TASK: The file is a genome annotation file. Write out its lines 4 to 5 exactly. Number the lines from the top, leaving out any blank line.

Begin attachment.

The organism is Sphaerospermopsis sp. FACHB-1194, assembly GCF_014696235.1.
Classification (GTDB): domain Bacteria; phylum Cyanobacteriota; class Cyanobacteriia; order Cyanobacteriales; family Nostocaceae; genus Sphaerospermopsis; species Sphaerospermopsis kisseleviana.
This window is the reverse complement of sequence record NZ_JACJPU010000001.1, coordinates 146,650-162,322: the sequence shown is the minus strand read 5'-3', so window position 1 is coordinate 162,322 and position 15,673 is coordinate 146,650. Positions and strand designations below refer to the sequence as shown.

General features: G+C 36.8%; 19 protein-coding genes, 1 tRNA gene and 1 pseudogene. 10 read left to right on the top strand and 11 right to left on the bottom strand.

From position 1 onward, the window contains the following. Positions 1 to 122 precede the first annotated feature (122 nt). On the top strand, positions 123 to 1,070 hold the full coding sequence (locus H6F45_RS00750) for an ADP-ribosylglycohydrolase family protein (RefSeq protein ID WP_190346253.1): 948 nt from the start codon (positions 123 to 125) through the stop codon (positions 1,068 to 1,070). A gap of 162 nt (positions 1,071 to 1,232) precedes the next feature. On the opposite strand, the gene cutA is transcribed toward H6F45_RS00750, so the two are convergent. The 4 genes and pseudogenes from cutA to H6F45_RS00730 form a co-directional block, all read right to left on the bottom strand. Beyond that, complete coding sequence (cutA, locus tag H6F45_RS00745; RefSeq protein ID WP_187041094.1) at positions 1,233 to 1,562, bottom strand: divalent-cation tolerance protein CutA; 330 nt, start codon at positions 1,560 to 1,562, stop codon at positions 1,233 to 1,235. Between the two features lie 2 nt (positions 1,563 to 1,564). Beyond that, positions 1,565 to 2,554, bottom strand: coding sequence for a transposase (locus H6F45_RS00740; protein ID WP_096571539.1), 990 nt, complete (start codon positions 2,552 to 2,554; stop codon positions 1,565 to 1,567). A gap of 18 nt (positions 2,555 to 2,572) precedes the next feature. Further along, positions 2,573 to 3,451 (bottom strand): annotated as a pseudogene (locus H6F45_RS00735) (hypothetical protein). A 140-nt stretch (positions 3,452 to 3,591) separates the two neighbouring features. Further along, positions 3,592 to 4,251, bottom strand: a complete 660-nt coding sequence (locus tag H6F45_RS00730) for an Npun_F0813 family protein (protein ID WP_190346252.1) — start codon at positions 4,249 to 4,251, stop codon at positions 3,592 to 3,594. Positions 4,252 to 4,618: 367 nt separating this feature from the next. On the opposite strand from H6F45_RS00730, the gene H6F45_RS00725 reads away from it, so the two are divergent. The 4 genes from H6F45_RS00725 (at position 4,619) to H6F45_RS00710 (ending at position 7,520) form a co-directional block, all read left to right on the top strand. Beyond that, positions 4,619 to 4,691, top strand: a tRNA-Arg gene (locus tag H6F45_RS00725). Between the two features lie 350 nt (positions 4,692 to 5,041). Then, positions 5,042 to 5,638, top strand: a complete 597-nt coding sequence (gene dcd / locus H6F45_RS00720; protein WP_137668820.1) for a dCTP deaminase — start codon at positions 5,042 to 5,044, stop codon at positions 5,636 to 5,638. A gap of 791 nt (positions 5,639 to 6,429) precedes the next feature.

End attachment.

General features: G+C 36.8%; 19 protein-coding genes, 1 tRNA gene and 1 pseudogene. 10 read left to right on the top strand and 11 right to left on the bottom strand.

From position 1 onward, the window contains the following. Positions 1 to 122 precede the first annotated feature (122 nt). On the top strand, positions 123 to 1,070 hold the full coding sequence (locus H6F45_RS00750) for an ADP-ribosylglycohydrolase family protein (RefSeq protein ID WP_190346253.1): 948 nt from the start codon (positions 123 to 125) through the stop codon (positions 1,068 to 1,070). A gap of 162 nt (positions 1,071 to 1,232) precedes the next feature. On the opposite strand, the gene cutA is transcribed toward H6F45_RS00750, so the two are convergent. The 4 genes and pseudogenes from cutA to H6F45_RS00730 form a co-directional block, all read right to left on the bottom strand. Beyond that, complete coding sequence (cutA, locus tag H6F45_RS00745; RefSeq protein ID WP_187041094.1) at positions 1,233 to 1,562, bottom strand: divalent-cation tolerance protein CutA; 330 nt, start codon at positions 1,560 to 1,562, stop codon at positions 1,233 to 1,235. Between the two features lie 2 nt (positions 1,563 to 1,564). Beyond that, positions 1,565 to 2,554, bottom strand: coding sequence for a transposase (locus H6F45_RS00740; protein ID WP_096571539.1), 990 nt, complete (start codon positions 2,552 to 2,554; stop codon positions 1,565 to 1,567). A gap of 18 nt (positions 2,555 to 2,572) precedes the next feature. Further along, positions 2,573 to 3,451 (bottom strand): annotated as a pseudogene (locus H6F45_RS00735) (hypothetical protein). A 140-nt stretch (positions 3,452 to 3,591) separates the two neighbouring features. Further along, positions 3,592 to 4,251, bottom strand: a complete 660-nt coding sequence (locus tag H6F45_RS00730) for an Npun_F0813 family protein (protein ID WP_190346252.1) — start codon at positions 4,249 to 4,251, stop codon at positions 3,592 to 3,594. Positions 4,252 to 4,618: 367 nt separating this feature from the next. On the opposite strand from H6F45_RS00730, the gene H6F45_RS00725 reads away from it, so the two are divergent. The 4 genes from H6F45_RS00725 (at position 4,619) to H6F45_RS00710 (ending at position 7,520) form a co-directional block, all read left to right on the top strand. Beyond that, positions 4,619 to 4,691, top strand: a tRNA-Arg gene (locus tag H6F45_RS00725). Between the two features lie 350 nt (positions 4,692 to 5,041). Then, positions 5,042 to 5,638, top strand: a complete 597-nt coding sequence (gene dcd / locus H6F45_RS00720; protein WP_137668820.1) for a dCTP deaminase — start codon at positions 5,042 to 5,044, stop codon at positions 5,636 to 5,638. A gap of 791 nt (positions 5,639 to 6,429) precedes the next feature.